If not all, the majority of the characters in Henrick Ibsen’s The Wild Duck and Arthur Miller’s The Death of a Salesman is presented to be morally blind and thus they are unable to recognize the flaws in their own characters, nor they could identify what the truth really is. It seems that Ibsen’s play asks the general question concerning human existence. Similarly, Miller’s play deals with this same universal issue and pays much attention to the idea about life without lies and illusions. The question of the truth and ideals, therefore, is a topic that is considered both by Ibsen and Miller. Throughout the courses of the plays, we, as the audience or the reader, not only witness the characters’ inner conflict, but also how they are defeated by the moral standards and values of the societies they live in.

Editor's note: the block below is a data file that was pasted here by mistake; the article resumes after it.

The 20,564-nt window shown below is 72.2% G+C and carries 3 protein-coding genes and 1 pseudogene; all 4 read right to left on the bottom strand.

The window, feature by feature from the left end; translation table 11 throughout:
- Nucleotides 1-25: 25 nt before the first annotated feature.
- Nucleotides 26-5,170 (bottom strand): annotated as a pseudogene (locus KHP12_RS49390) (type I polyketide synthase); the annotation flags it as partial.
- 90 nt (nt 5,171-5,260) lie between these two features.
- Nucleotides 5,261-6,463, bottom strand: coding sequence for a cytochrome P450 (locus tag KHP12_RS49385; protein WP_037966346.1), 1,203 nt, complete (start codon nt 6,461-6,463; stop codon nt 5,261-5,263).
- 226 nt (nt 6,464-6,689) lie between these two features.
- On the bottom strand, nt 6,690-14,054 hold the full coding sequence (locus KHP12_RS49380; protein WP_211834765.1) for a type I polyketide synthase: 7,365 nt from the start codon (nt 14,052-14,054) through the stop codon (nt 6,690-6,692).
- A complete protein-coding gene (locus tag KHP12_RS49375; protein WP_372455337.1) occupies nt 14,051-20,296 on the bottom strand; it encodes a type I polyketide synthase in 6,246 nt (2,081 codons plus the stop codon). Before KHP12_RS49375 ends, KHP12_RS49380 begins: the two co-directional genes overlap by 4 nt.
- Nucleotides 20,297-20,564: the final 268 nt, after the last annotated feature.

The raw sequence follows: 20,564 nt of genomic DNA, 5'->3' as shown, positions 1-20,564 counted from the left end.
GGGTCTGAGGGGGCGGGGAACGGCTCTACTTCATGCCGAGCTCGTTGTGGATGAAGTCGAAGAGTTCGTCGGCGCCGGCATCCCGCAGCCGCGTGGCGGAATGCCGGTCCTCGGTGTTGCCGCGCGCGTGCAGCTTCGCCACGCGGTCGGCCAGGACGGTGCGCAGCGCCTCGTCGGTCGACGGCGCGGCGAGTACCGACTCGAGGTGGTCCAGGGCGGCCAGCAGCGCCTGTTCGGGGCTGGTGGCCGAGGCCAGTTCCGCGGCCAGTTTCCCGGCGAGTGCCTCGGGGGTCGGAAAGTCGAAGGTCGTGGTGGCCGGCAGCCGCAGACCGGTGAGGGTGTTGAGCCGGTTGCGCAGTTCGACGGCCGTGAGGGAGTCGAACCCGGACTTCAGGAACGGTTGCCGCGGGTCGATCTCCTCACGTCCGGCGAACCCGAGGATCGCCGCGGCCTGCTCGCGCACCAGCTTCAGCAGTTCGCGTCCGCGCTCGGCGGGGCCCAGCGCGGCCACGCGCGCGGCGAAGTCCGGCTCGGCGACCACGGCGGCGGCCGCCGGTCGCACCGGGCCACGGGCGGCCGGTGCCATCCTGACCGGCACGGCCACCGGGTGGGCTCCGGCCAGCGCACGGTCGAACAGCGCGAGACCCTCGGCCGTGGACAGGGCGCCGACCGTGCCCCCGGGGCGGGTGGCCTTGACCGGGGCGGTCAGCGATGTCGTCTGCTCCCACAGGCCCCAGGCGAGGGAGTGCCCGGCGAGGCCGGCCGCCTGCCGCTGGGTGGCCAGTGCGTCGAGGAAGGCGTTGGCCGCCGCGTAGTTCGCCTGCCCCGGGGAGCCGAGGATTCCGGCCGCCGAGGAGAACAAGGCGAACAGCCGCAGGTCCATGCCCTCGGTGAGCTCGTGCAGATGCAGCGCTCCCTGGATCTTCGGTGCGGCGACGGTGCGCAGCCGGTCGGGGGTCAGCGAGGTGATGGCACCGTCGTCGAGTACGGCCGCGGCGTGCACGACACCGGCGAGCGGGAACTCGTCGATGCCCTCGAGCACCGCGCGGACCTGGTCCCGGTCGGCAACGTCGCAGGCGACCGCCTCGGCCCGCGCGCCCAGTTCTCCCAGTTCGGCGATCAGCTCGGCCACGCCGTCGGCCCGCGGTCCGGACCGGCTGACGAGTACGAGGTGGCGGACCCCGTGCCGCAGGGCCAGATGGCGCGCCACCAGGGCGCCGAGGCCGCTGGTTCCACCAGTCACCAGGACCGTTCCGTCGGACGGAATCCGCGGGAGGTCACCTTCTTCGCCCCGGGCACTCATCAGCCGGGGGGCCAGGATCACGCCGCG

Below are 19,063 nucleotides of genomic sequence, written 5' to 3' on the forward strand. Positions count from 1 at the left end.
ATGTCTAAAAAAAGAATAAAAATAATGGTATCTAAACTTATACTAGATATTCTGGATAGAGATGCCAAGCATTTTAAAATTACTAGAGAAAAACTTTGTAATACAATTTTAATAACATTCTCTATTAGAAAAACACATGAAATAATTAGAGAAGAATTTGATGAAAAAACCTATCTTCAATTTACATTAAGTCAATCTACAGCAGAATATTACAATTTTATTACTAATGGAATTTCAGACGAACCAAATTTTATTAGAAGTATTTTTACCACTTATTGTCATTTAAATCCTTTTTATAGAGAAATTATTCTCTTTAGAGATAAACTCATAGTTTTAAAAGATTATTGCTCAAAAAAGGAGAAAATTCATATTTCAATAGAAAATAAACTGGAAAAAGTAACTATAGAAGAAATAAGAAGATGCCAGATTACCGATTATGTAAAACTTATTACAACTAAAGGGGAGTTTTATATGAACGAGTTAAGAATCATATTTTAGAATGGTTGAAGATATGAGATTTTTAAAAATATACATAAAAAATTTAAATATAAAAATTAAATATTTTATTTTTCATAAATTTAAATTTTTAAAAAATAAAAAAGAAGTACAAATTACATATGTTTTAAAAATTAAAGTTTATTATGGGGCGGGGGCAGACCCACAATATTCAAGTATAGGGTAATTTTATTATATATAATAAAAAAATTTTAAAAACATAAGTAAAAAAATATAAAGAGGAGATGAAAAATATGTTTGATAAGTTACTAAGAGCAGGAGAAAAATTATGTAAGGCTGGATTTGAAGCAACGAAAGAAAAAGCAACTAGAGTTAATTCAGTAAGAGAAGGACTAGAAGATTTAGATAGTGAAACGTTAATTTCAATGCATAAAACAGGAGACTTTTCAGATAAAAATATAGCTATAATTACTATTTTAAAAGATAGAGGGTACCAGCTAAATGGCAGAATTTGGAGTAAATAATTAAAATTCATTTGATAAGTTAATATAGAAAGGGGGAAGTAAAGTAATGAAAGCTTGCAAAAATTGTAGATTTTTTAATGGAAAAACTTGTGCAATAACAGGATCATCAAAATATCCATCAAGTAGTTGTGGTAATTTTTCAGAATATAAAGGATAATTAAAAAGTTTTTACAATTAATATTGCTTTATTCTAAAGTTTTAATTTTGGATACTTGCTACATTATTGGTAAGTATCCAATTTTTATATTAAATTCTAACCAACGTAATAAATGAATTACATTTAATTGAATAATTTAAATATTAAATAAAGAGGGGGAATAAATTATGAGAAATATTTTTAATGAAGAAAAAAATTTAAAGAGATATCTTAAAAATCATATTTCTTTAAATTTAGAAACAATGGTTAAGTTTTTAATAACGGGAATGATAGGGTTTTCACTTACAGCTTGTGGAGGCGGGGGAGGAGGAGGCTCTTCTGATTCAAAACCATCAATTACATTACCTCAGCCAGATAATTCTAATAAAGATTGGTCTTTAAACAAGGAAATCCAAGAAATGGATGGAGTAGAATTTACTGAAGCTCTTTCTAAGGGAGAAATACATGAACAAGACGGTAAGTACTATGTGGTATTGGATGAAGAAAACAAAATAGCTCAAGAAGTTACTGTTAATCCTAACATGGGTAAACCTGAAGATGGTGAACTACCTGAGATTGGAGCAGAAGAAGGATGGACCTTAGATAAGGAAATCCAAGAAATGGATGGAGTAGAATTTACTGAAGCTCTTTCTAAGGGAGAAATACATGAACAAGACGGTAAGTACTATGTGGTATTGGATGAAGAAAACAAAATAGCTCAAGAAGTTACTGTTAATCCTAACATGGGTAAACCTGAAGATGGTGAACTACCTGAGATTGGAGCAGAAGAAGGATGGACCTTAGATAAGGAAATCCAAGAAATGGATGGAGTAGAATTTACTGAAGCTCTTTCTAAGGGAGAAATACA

In The Wild Duck, Gregers believes that he is a man with a mission, that is, to pass his idealistic perspective of human perfection on others. His idea of integrity is unfortunately false and he cannot comprehend the fact that his seemingly good intentions may bring destruction to others. He genuinely believes that his conception of the truth will bring good to the Ekdals. He says to Hjalmar “you’ve landed in a poisonous swamp, Hjalmar. You’ve got an insidious disease in you, and you’ve dived to the bottom to die in the dark”(94). So, Gregers sees himself as a savior, but what he doesn’t see is that Hjalmar is not strong enough to handle the truth. Although different in nature, Willy Loman, in The Death of a Salesman, has got a mission to accomplish too, just like Gregers. That is to achieve success which is defined in terms of money and fame. He constantly encourages his sons to believe that being “well-liked” is the one and only way to be successful in life: “Be liked and you will never want” (507). This seems to be his philosophy of life and it is exactly what brings his destruction. In contrast to Gregers, Willy seems to be aware of the fact that something is not quite right, but he never really understands what is wrong. He desperately tries to impose his own ideas to his older son, Biff, but he is unable to recognize that Biff, like himself, does not fit in the society. Ironically, Biff gets to see that they, as a family, have deceived themselves all their lives.